this might be better digested in separate sittings. So the paper became focused
on the evolutionary history and hopefully is an easier read…thanks to Jochen.
What is the biggest or most
surprising finding from this study?
The ghost ancestry in the Antarctic
types, which was something I had suspected we might find, was only really
possible to test for due to methods being released as we were writing up the
paper. Clearly, we weren’t the only ones thinking along these lines, as several
other studies on species including seabass and bonobos released similar
findings of ghost ancestry around the same time – this is really nicely
highlighted in the perspective by Jacobs and Therkildsen, in the same issue of
Moving forward, what are the next steps for this
A key interest is how variation in
the genomic architecture, principally local recombination rate, influences the
frequency of different ancestry components within a population and how that
relates to past demographic history. As eluded to above, we have results on the
impacts of these complex demographic histories in a study we are just finishing
up. As a follow up, we will explore further the history of the ghost ancestry,
to find out if it conveys any benefits (adaptive variants) or costs (mutation
load), such as we see in Neanderthal ancestry in modern humans. And
ultimately we hope to better understand the underlying processes determining
the genetic differentiation between sympatric killer whale ecotypes.
What would your message be for students
about to start their first research projects in this topic?
I’d recommend having a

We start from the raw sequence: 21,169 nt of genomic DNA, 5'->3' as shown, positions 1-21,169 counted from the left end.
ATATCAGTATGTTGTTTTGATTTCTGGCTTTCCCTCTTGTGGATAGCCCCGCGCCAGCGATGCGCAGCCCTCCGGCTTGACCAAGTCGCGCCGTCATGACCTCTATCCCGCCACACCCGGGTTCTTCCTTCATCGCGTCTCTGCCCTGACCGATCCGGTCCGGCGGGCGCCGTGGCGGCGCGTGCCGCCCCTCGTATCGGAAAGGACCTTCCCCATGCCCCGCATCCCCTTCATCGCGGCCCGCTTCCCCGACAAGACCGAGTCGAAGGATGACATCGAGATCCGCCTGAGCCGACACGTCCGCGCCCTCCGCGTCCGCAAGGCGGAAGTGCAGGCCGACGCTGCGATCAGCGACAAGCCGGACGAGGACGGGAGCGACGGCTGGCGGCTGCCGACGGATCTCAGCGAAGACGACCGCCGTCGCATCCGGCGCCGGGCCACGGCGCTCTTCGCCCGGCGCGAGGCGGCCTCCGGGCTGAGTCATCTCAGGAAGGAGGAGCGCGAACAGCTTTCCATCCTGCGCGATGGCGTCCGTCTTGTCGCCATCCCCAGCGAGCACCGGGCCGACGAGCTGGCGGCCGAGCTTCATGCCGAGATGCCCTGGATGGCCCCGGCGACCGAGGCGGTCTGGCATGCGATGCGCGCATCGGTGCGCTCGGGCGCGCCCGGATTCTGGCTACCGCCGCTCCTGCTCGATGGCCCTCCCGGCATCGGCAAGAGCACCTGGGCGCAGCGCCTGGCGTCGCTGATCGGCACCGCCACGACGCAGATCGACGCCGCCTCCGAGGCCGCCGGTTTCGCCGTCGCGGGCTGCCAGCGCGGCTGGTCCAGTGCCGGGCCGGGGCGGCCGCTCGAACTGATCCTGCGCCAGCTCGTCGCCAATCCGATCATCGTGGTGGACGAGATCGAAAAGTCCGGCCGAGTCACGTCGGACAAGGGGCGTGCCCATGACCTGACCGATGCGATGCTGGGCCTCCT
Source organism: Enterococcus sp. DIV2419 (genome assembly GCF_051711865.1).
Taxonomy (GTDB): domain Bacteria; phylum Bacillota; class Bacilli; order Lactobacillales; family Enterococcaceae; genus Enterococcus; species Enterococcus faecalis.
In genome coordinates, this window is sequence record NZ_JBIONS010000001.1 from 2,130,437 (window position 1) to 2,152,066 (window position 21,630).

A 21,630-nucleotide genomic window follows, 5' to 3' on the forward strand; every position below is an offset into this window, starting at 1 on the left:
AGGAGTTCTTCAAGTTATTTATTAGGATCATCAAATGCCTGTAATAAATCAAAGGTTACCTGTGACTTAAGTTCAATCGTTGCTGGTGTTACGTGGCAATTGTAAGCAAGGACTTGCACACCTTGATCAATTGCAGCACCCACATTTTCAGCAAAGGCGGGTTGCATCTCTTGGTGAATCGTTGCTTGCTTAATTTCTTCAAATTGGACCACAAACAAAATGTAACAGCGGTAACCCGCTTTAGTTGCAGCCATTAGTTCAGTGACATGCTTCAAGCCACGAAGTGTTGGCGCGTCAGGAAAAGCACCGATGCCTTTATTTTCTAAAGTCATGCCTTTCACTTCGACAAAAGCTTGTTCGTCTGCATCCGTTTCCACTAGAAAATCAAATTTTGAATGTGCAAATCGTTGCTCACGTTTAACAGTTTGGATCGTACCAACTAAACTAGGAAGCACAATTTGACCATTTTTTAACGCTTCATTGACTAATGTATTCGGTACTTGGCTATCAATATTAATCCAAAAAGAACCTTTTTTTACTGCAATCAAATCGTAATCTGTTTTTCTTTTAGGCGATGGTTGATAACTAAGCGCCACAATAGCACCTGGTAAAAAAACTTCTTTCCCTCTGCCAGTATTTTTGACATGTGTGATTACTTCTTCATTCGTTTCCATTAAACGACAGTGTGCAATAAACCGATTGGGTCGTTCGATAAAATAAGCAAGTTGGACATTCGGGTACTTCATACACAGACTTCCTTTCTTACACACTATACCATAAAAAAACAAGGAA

good understanding of the concepts, methods and models commonly used in
population genetics. I’ve been reading Matt Hahn’s Molecular Population
Genetics book and Graham Coop’s Population Genetic Notes, which is freely
available to download from Graham’s brilliant blog – gcbias.org. Often methods
will give seemingly contradictory results, and so it is important to be able to
understand how those analyses work to be able to puzzle out the different
signals from different methods. The two resources above will also help you
design your sampling scheme and plan your study out ahead of time, so that it
is best suited to the question you are trying to address.
What have you learned about science over
the course of this project? I
feel I’ve learned a lot. It has been a labour of love, the sequencing even
being partly funded by my Swiss pension scheme which I cashed in when I left
Bern. So, I didn’t feel like I had to please anyone but myself, and to be
honest, I thought it was such a complex story and quite species-focused that it
wouldn’t be of broad interest. But in fact, it is the paper that I’ve had the
most direct and positive feedback on from colleagues. So that has been both
surprising and satisfying. The lesson I take from that is to always try and
work on something that you are passionate about.
I also feel that as I was learning to better understand the methods and the analyses, I was trying to really hard to pass that on to the reader, assuming they may be as naïve as I was before I delved into this study. And based on the feedback, that is something that folk appreciate, and which makes the paper more intuitive and transparent. I have tried to expand upon this in a youtube video.
Describe the significance of this research for the
general scientific community in one sentence.
Genomes sequences are a record of
the many genealogies that comprise our ancestry. Our study highlights how a
relatively small number of genomes can reveal the complex relationship among
populations, past and present, across the globe.
Describe the significance of this research for your
scientific community in one sentence.
Our study highlights that marine
scientists need to consider connectivity through time, to past populations, as
well as space to better understand the genetic composition of present-day